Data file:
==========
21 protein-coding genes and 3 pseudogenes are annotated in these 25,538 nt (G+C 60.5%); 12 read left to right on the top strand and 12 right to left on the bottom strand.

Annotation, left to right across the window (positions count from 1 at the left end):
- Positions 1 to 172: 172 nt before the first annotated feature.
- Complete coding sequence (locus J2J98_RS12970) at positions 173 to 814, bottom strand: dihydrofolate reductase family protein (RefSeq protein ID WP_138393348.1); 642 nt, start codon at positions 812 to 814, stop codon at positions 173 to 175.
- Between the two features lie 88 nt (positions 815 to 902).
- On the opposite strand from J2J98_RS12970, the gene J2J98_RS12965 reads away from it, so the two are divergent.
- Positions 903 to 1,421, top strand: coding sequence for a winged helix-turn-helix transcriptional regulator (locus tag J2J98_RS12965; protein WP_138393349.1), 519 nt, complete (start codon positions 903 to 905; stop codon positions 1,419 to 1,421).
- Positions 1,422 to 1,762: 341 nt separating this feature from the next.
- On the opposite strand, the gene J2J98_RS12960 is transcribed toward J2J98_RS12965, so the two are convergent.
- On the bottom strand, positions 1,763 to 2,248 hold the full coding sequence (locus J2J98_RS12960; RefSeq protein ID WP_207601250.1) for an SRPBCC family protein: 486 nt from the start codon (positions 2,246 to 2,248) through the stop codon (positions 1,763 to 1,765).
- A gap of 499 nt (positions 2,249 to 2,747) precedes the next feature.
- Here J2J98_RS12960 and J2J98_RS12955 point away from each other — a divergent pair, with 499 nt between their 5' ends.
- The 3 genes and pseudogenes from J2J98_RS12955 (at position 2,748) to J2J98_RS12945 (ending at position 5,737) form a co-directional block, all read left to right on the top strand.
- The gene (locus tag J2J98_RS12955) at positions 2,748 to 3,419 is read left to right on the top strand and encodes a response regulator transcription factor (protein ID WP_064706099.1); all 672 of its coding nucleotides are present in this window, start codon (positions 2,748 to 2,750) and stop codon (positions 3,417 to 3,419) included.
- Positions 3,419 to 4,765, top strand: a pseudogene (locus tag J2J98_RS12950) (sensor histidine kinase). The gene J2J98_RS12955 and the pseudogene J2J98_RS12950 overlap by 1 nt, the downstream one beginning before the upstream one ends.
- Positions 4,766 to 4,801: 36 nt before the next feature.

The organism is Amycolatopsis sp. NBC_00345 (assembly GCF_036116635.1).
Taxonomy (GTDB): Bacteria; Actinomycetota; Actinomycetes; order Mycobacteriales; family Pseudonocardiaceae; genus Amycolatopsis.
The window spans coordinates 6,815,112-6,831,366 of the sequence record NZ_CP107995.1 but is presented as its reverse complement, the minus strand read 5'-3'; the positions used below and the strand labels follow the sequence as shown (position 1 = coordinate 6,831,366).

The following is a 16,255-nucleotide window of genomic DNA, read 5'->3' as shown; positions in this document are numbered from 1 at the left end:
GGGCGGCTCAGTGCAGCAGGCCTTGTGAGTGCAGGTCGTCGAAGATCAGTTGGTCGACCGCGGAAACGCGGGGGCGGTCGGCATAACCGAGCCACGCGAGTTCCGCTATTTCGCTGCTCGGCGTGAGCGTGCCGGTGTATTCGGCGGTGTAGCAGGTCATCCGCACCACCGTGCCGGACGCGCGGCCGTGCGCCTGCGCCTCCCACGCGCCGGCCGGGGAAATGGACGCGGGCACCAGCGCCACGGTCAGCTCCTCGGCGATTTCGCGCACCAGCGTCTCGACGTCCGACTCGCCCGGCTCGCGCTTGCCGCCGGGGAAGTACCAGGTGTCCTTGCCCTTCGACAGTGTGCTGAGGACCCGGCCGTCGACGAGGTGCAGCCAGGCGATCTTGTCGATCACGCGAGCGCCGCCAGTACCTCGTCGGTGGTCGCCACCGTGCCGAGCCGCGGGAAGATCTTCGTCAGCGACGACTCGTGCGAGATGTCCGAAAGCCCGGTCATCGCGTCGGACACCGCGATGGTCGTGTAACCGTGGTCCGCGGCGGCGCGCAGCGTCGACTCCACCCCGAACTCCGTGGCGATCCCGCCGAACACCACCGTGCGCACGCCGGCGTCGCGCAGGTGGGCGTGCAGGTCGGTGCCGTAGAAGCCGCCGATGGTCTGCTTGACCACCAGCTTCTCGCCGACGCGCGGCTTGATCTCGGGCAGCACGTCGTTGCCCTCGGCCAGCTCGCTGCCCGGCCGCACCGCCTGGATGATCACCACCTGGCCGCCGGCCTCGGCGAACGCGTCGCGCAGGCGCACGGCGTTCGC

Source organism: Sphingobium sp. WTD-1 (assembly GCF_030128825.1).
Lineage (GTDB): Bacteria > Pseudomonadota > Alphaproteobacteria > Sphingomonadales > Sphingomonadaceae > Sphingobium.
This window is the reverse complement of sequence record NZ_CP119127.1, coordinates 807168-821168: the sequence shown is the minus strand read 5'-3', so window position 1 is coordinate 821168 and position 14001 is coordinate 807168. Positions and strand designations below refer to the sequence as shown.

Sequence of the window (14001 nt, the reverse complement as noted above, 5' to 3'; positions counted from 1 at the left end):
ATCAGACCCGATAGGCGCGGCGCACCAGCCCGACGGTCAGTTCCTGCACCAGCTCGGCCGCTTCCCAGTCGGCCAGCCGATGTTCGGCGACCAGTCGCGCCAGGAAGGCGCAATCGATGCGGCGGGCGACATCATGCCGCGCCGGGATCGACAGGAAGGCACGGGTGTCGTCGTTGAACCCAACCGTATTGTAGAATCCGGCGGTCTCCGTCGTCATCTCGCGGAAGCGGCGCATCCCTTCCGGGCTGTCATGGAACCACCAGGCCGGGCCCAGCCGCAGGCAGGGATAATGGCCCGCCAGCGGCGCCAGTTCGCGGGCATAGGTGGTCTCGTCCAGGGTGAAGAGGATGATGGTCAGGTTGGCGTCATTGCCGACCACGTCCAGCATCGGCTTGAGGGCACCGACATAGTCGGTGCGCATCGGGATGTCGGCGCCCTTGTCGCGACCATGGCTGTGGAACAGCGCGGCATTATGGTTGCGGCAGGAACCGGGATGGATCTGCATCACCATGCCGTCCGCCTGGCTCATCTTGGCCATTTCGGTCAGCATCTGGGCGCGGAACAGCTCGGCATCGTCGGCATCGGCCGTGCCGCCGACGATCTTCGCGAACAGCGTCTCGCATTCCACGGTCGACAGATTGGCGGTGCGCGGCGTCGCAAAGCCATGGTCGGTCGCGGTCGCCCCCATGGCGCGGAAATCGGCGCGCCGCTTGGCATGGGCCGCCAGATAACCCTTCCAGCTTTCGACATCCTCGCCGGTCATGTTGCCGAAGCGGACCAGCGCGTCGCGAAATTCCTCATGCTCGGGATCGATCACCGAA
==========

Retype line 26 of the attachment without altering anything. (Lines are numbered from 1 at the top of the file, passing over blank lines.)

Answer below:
ATCAGACCCGATAGGCGCGGCGCACCAGCCCGACGGTCAGTTCCTGCACCAGCTCGGCCGCTTCCCAGTCGGCCAGCCGATGTTCGGCGACCAGTCGCGCCAGGAAGGCGCAATCGATGCGGCGGGCGACATCATGCCGCGCCGGGATCGACAGGAAGGCACGGGTGTCGTCGTTGAACCCAACCGTATTGTAGAATCCGGCGGTCTCCGTCGTCATCTCGCGGAAGCGGCGCATCCCTTCCGGGCTGTCATGGAACCACCAGGCCGGGCCCAGCCGCAGGCAGGGATAATGGCCCGCCAGCGGCGCCAGTTCGCGGGCATAGGTGGTCTCGTCCAGGGTGAAGAGGATGATGGTCAGGTTGGCGTCATTGCCGACCACGTCCAGCATCGGCTTGAGGGCACCGACATAGTCGGTGCGCATCGGGATGTCGGCGCCCTTGTCGCGACCATGGCTGTGGAACAGCGCGGCATTATGGTTGCGGCAGGAACCGGGATGGATCTGCATCACCATGCCGTCCGCCTGGCTCATCTTGGCCATTTCGGTCAGCATCTGGGCGCGGAACAGCTCGGCATCGTCGGCATCGGCCGTGCCGCCGACGATCTTCGCGAACAGCGTCTCGCATTCCACGGTCGACAGATTGGCGGTGCGCGGCGTCGCAAAGCCATGGTCGGTCGCGGTCGCCCCCATGGCGCGGAAATCGGCGCGCCGCTTGGCATGGGCCGCCAGATAACCCTTCCAGCTTTCGACATCCTCGCCGGTCATGTTGCCGAAGCGGACCAGCGCGTCGCGAAATTCCTCATGCTCGGGATCGATCACCGAA